Medtronic (NYSE:MDT) said today that it will finance its mega-merger with Covidien (NYSE:COV) using $16 billion in "external financing" instead of the foreign cash it was planning to use, a move that sent shares of both companies soaring on Wall Street.
The move was prompted by the U.S. Treasury Dept.’s move last week to crack down on so-called "inversion deals," in which a U.S. company acquires a foreign entity – Covidien is domiciled in Ireland but runs its business from Massachusetts – and re-incorporates in that jurisdiction to avoid high corporate tax rates in the U.S.
All other terms of the deal are intact, according to a press release.
"This proposed acquisition was conceived and undertaken for strategic reasons and is intended to create a company that can treat more patients, in more ways and in more places around the world," Medtronic chairman & CEO Omar Ishrak said in prepared remarks. "We believe our combination will be uniquely positioned to help advance the goals of the Affordable Care Act in the U.S. as well as the objectives of virtually all health systems– to drive access to high-quality, affordable health care for patients around the world. Since the announcement of this transaction, we have worked closely with our Covidien colleagues to plan for the integration of these 2 leading companies, and we look forward to closing the transaction and realizing these strategic benefits."
Medtronic said the new financing terms won’t affect the deal’s impact on earnings.
"The transaction is still expected to be accretive to Medtronic’s cash earnings in FY2016, the 1st full fiscal year, and significantly accretive thereafter. The transaction is also expected to be neutral to GAAP earnings by FY2019 and accretive thereafter," according to the release.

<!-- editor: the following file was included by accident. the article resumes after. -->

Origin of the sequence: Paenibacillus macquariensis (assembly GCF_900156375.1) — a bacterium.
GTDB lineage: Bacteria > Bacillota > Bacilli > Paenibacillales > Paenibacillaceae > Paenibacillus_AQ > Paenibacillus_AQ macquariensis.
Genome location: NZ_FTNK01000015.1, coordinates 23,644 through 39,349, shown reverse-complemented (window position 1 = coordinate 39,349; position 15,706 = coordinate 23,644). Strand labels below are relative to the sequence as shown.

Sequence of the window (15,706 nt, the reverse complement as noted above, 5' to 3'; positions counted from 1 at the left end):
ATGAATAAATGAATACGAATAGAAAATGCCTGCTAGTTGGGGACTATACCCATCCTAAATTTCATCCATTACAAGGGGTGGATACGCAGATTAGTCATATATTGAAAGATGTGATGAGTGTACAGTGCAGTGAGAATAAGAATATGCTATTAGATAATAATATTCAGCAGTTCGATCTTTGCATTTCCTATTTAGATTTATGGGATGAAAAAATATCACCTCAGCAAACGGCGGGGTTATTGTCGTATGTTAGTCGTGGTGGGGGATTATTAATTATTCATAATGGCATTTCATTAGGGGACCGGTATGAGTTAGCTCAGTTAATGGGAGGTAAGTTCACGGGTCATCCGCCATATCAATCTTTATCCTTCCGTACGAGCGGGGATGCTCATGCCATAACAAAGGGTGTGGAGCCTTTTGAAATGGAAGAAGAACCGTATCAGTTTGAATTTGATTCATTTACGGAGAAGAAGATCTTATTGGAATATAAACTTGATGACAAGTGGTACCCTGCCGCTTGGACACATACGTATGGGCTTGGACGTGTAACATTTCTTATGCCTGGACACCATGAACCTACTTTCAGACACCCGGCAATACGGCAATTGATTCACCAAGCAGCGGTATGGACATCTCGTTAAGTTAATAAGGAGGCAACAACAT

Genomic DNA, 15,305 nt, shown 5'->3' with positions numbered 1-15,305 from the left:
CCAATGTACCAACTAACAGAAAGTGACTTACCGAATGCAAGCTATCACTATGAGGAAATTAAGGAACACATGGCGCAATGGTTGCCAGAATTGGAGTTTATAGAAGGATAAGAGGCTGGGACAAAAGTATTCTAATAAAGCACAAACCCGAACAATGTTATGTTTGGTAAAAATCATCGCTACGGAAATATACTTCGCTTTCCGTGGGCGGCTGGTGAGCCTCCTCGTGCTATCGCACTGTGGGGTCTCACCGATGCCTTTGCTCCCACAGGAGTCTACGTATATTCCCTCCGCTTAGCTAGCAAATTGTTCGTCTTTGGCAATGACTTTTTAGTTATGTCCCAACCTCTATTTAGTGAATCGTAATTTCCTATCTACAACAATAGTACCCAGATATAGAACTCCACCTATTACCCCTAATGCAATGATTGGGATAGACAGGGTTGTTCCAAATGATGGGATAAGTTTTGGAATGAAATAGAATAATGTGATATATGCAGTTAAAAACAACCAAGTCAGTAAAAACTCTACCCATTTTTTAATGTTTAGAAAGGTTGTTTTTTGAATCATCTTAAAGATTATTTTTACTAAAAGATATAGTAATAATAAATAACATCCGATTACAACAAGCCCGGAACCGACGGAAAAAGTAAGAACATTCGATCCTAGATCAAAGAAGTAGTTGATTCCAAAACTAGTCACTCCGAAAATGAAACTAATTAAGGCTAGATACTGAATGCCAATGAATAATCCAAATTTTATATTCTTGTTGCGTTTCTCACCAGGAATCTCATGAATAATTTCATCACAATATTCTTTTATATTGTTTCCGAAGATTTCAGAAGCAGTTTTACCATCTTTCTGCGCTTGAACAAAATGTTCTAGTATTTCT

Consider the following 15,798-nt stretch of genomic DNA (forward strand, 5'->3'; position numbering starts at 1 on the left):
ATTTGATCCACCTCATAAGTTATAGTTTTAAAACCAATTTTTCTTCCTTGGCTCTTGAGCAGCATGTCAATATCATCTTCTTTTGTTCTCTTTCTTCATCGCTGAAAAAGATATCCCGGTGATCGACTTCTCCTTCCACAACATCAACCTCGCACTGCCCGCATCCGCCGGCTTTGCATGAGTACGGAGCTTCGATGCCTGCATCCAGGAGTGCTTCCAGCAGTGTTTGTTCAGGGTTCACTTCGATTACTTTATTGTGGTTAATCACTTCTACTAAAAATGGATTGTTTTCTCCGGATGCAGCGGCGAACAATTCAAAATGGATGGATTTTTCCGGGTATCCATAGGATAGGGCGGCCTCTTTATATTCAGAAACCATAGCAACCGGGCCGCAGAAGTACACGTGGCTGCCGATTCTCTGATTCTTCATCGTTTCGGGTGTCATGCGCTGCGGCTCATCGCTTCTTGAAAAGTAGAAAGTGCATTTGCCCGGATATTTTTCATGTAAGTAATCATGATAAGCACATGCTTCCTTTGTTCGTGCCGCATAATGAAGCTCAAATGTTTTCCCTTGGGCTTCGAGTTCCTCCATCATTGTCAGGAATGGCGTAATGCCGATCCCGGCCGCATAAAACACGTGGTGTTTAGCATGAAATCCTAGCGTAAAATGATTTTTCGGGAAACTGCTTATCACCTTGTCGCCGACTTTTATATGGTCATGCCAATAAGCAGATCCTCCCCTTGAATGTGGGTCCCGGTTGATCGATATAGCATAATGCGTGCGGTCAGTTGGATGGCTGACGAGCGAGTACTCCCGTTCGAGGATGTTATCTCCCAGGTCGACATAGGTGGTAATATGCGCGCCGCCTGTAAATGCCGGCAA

Medtronic did not change its outlook for fiscal 2015 and said the deal is still on track to close later this year or in early 2015.
On Wall Street, news of the deal was warmly received by traders, who pushed shares of Medtronic up nealry 4% to $65.10 through mid day trading. Shares of Covidien were up nearly 6% to $93.97.
Analysts were similarly upbeat.
"Medtronic chose the least complicated, lowest risk structure, consistent with our views immediately following Treasury actions," Morgan Stanley analyst David Lewis wrote in a note to investors. "The deal is less valuable near-term, but may be neutral long-term. It still solves Medtronic’s significant cash problem and supports our thesis of increasing returns to shareholders."
Analysts for Standard & Poor’s Ratings services, however, said Medtronic will remain on credit watch with "negative implications."
"The proposed transaction strengthens Medtronic’s scale, product diversity, and market position, and could represent an additional competitive advantage for the company, offset by a considerable increase in financial risk," said credit analyst David Kaplan. "The recent changes to tax regulations relating to inversions is resulting in Medtronic funding the $16 billion cash portion of the transaction with debt, instead of a mix of cash and debt."